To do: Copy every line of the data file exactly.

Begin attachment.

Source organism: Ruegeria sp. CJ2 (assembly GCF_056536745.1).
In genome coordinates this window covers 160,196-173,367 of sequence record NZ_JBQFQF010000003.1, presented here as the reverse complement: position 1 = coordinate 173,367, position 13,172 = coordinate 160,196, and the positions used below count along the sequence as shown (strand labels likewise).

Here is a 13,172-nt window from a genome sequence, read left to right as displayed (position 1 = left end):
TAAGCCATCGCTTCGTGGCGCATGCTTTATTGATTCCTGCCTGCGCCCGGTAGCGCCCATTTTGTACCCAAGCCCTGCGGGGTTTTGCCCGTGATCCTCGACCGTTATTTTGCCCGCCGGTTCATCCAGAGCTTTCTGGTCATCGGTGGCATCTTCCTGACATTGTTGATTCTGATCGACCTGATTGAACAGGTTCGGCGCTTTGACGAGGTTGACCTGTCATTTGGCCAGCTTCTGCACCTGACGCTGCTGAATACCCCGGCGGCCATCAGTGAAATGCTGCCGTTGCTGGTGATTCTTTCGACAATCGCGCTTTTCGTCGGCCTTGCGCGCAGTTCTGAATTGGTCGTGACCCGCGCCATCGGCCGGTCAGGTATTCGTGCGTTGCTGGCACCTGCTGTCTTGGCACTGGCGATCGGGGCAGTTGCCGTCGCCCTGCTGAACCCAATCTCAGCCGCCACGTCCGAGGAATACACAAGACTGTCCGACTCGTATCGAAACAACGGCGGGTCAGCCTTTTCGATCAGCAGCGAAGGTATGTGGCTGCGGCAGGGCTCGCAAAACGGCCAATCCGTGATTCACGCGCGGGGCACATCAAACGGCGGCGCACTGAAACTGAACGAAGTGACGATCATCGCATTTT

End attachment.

Source organism: Ruegeria sp. CJ2 (assembly GCF_056536745.1).
In genome coordinates this window covers 160,196-173,367 of sequence record NZ_JBQFQF010000003.1, presented here as the reverse complement: position 1 = coordinate 173,367, position 13,172 = coordinate 160,196, and the positions used below count along the sequence as shown (strand labels likewise).

Here is a 13,172-nt window from a genome sequence, read left to right as displayed (position 1 = left end):
TAAGCCATCGCTTCGTGGCGCATGCTTTATTGATTCCTGCCTGCGCCCGGTAGCGCCCATTTTGTACCCAAGCCCTGCGGGGTTTTGCCCGTGATCCTCGACCGTTATTTTGCCCGCCGGTTCATCCAGAGCTTTCTGGTCATCGGTGGCATCTTCCTGACATTGTTGATTCTGATCGACCTGATTGAACAGGTTCGGCGCTTTGACGAGGTTGACCTGTCATTTGGCCAGCTTCTGCACCTGACGCTGCTGAATACCCCGGCGGCCATCAGTGAAATGCTGCCGTTGCTGGTGATTCTTTCGACAATCGCGCTTTTCGTCGGCCTTGCGCGCAGTTCTGAATTGGTCGTGACCCGCGCCATCGGCCGGTCAGGTATTCGTGCGTTGCTGGCACCTGCTGTCTTGGCACTGGCGATCGGGGCAGTTGCCGTCGCCCTGCTGAACCCAATCTCAGCCGCCACGTCCGAGGAATACACAAGACTGTCCGACTCGTATCGAAACAACGGCGGGTCAGCCTTTTCGATCAGCAGCGAAGGTATGTGGCTGCGGCAGGGCTCGCAAAACGGCCAATCCGTGATTCACGCGCGGGGCACATCAAACGGCGGCGCACTGAAACTGAACGAAGTGACGATCATCGCATTTT